VMware spent a lot of time discussing the roadmap for its vSAN hyper-converged infrastructure (HCI) software roadmap at VMworld 2018 last month. The vSAN news included short-term specifics with the launch of a private beta program for the next version, along with more general overarching plans for the future.

VMware executives made it clear that vSAN HCI will play a big role in its long-term cloud strategy. They painted HCI as a technology spanning from the data center to the cloud to the edge, as it brings storage, compute and other resources together into a single platform.

The vSAN HCI software is built into VMware’s vSphere hypervisor, and is sold as part of integrated appliances such as Dell EMC VxRail and as Ready Node bundles with servers. VMware claims more than 14,000 vSAN customers, and IDC lists it as the revenue leader among HCI software.

VMware opened its private beta program for vSAN 6.7.1 during VMworld, adding file and native cloud storage and data protection features.

VSAN HCI: From DC to cloud to edge

During his opening day keynote at VMworld, VMware CEO Pat Gelsinger called vSAN “the engine that’s just been moving rapidly to take over the entire integration of compute and storage to expand to other areas.”

Where is HCI moving to? Just about everywhere, according to VMware executives. That includes Project Dimension, a planned hardware as a service designed to bring VMware SDDC infrastructure on premises.

“The definition of HCI has been expanding,” said Yanbing Li, VMware senior vice president and general manager of storage and availability. “We started with a simple mission of converging compute and storage by putting both on a software-defined platform running on standard servers. This is where a lot of our customer adoption has happened. But the definition of HCI is expanding up through the stack, across to the cloud and it’s supporting a wide variety of applications.”

VSAN beta: Snapshots, native cloud storage

The vSAN 6.7.1 beta includes policy-based native snapshots for data protection, NFS file services and support for persistent storage for containers. VMware also added the ability for vSAN to manage Amazon Elastic Block Storage (EBS) in AWS, a capacity reclamation feature and a Quickstart guided cluster creation wizard.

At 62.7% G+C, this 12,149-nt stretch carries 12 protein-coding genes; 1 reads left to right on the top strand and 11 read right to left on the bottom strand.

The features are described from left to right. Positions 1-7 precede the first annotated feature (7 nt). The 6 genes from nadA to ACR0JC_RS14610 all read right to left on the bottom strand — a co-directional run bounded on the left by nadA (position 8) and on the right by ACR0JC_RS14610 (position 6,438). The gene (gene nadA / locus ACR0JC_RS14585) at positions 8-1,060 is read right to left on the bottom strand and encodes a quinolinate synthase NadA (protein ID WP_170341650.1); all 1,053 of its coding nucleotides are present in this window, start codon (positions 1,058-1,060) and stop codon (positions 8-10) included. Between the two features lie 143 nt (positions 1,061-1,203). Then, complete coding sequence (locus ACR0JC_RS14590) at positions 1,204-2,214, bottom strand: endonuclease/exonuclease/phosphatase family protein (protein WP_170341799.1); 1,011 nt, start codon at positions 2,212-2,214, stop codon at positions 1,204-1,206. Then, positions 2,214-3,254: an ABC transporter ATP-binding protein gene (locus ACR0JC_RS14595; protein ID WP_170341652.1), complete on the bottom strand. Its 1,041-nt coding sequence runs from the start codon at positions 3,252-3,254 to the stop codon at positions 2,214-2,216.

If it pans out as we hope, it will be data center as a service.
Chris GreggCIO, Mercy Ships

Lee Caswell, VMware vice president of products for storage and availability, said vSAN can now take point-in-time snapshots across a cluster. The snapshot capability is managed through VMware’s vCenter. There is no native vSAN replication yet, however. Replication still requires vSphere Replication.

Caswell said the file services include a clustered namespace, allowing users to move files to VMware Cloud on AWS and back without requiring separate mount points for each node.

The ability to manage elastic capacity in AWS allows customers to scale storage and compute independently,

“This is our first foray into storage-only scaling,” Caswell said.

The automatic capacity redemption will reclaim unused capacity on expensive solid-state drive storage.

Caswell said there was no timetable for when the features will make it into a general availability version of vSAN.

Mercy Ships was among the customers at VMworld expanding their vSAN HCI adoption. Mercy Ships uses Dell EMC VxRail appliances running vSAN in its Texas data center and is adding VxRail on two hospital ships that bring volunteer medical teams to underdeveloped areas. They include the current Africa Mercy floating hospital and a second ship under construction.

“The data center for us needs to be simple, straightforward, scalable and supportable,” Mercy Ships CIO Chris Gregg said. “That’s the dream we’re seeing through hyper-converged infrastructure. If it pans out as we hope, it will be data center as a service. Then, as an IT department we can focus on things that are really important to the organization. For us, that means serving more patients.”

VSAN hyper-converged users offer buying, implementing advice

LAS VEGAS — Today, VMware paints vSAN hyper-converged technology as a key piece of IT everywhere, from the data center to the cloud to the edge. But early vSAN customers remember when it was still a nascent concept and not fully proven.

As a customer panel at VMworld 2018, vSAN hyper-converged software users offered advice for buying and implementing what, in some cases, was still a suspect technology when they adopted it. The customers were split between using vSAN on integrated appliances, such as Dell EMC VxRail hardware, or buying on servers as vSAN Ready Nodes. Either way, they faced similar buying decisions and implementation challenges.

Here is some of the advice offered for going down the road of vSAN hyper-converged and hyper-converged infrastructure (HCI) in general.

Start small and prove its value

Several of the vSAN hyper-converged customers said it was difficult to gain support originally for moving from a traditional three-tier architecture to HCI. It helped to start with a specific use case to prove the technology and then grow from there.

William Dufrin, IT manager of client virtualization engineering and architecture at General Motors, said the early case was virtual desktop infrastructure (VDI).